• Remember to unwrap the plastic wrap when defrosting your bread to prevent water droplets from pooling as it defrosts.
  • Besides defrosting, you can choose to reheat your bread. A few minutes in the toaster, oven, or microwave will do. 

2. Bread bags

freshly baked bread coming out from linen bread bag on a wooden chopping board

Another easy way to keep your bread from molding is by utilizing bread bags. 

Unlike a plastic bag, a linen bread bag will allow your bread to breathe or ventilation while keeping moisture away. This guarantees the crust remains crispy and the inside is fluffy. 

This significantly reduces the rate at which mold spores grow, keeping your bread fresh for up to 5 days. 

A large tea towel will give the same results when wrapped around your bread. Linen bread bags work best on leaner or less dense bread like baguettes.

3. Bread Boxes 

breads in wooden breadbox storage in the kitchen

Bread boxes are another fun way to keep your bread fresh while adding a touch of class to your kitchen space.

If you are wondering how they work, bread boxes feature small holes that allow the perfect balance of humidity and air circulation and thereby keep your bread fresh. 

Simply place your bread directly into the bread box without wrapping it in plastic wrap, a plastic bag, or even a bread bag, and you are good to go.

That being said, ensure that you only have one loaf in the bread box at any given time to prevent humidity buildup which can then affect your bread.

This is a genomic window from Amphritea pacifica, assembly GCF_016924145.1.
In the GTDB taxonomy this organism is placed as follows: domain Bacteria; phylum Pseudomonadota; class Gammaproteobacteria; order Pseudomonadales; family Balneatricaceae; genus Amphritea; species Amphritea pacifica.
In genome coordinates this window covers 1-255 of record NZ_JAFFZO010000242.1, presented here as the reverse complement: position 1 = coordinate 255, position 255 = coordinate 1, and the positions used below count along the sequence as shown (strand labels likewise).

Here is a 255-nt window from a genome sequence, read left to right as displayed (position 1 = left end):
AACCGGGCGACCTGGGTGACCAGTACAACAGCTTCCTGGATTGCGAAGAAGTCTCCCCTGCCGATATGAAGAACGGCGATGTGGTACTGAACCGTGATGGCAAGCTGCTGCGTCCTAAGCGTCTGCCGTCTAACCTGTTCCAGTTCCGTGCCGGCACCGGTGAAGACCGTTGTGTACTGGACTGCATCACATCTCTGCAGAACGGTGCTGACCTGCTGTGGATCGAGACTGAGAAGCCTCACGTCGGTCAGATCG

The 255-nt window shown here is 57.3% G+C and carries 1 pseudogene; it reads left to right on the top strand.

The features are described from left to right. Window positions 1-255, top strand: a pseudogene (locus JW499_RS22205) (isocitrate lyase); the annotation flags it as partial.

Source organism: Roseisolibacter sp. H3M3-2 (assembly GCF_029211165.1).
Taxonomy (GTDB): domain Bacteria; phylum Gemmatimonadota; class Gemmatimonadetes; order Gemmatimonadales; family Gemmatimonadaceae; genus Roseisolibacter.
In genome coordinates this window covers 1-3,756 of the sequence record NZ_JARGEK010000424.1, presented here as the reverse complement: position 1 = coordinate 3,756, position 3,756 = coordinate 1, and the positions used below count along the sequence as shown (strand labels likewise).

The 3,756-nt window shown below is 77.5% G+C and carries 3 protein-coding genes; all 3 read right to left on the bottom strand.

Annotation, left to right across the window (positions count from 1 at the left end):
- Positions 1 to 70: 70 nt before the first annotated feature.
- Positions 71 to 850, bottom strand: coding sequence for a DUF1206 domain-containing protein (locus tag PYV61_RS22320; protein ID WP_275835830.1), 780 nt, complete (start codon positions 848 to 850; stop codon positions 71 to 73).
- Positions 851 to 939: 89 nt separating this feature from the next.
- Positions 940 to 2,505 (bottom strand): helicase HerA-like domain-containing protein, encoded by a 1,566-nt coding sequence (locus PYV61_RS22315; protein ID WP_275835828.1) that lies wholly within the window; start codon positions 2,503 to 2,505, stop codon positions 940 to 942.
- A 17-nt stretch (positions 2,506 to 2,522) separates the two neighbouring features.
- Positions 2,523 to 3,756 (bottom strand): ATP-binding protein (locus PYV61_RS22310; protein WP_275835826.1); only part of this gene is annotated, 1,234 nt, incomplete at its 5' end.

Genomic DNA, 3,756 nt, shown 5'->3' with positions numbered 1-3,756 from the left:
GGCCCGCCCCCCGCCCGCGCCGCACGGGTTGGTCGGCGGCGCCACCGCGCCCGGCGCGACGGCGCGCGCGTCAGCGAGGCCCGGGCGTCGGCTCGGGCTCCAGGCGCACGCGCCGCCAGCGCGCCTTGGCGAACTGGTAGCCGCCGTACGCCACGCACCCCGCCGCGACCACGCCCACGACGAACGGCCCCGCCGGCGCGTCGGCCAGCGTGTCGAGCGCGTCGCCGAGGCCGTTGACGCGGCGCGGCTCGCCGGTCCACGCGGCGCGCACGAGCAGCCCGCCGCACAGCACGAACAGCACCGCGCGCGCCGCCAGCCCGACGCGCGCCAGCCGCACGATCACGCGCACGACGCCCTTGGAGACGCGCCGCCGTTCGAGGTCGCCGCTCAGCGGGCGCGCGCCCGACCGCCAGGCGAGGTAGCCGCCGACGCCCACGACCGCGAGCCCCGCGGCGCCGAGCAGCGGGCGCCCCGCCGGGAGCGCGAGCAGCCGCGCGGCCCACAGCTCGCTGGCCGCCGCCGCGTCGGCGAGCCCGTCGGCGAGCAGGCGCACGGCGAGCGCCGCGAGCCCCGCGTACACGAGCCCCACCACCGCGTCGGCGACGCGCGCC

When it comes to buying a bread box, the bigger the better — bigger bread boxes support more air circulation than small ones. 

Besides size, bread boxes also come in various materials from ceramic to bamboo and enamel. All these materials will do a great job of keeping your bread fresh. 

Keep in mind, however, that some wooden boxes may harbor mold. As such, bread box materials that you can easily sterilize are the best. 

Here are some benefits of having bread boxes:

  • Easily accessible
  • Stores bread at room temperature making it convenient
  • Helps maintain hygienic standards
  • Can be used for other baked foods like cakes

4. Brown Bread Bags 

baked bread and paper bag on table

Have you ever wondered why bakeries sell their bread in brown paper bags? 

Well, it’s because brown bags are great at keeping bread fresh and preventing mold as long as you tightly close the bag and store it away from direct sunlight.

Parchment paper works in the same way as brown bread bags and is especially great for crispy or hard-crusted loaves of bread. With these, you can count on your bread being fresh for up to two days